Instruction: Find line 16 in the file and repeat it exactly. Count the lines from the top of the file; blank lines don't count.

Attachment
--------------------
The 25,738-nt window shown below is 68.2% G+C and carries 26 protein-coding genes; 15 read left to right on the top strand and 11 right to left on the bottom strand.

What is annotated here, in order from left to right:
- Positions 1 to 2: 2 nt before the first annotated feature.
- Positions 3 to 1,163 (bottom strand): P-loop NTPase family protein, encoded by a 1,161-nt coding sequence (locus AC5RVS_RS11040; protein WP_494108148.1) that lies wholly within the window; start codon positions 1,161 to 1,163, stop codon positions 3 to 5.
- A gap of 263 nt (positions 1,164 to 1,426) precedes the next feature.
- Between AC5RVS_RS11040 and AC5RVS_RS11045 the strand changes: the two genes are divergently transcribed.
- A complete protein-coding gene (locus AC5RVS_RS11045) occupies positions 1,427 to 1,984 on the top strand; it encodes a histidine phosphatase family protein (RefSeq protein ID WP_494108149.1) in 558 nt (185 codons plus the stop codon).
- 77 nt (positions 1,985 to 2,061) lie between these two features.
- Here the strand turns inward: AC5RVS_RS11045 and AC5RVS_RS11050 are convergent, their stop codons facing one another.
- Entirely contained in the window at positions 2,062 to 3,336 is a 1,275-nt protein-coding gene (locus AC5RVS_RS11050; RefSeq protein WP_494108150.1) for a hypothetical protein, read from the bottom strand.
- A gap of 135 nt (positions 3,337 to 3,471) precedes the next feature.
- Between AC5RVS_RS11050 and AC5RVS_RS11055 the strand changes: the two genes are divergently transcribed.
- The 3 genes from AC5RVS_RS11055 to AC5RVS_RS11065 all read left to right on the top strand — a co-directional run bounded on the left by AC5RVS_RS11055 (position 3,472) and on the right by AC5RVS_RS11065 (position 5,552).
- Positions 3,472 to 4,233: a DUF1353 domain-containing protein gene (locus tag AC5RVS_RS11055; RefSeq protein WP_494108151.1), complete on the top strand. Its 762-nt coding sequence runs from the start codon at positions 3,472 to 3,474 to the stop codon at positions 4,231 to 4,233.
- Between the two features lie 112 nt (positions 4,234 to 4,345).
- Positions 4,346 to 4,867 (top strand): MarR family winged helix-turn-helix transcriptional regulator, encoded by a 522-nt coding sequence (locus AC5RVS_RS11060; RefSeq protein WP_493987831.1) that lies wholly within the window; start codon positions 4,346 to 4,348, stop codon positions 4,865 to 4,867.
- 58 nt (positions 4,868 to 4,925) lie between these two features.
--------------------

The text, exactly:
- Positions 4,346 to 4,867 (top strand): MarR family winged helix-turn-helix transcriptional regulator, encoded by a 522-nt coding sequence (locus AC5RVS_RS11060; RefSeq protein WP_493987831.1) that lies wholly within the window; start codon positions 4,346 to 4,348, stop codon positions 4,865 to 4,867.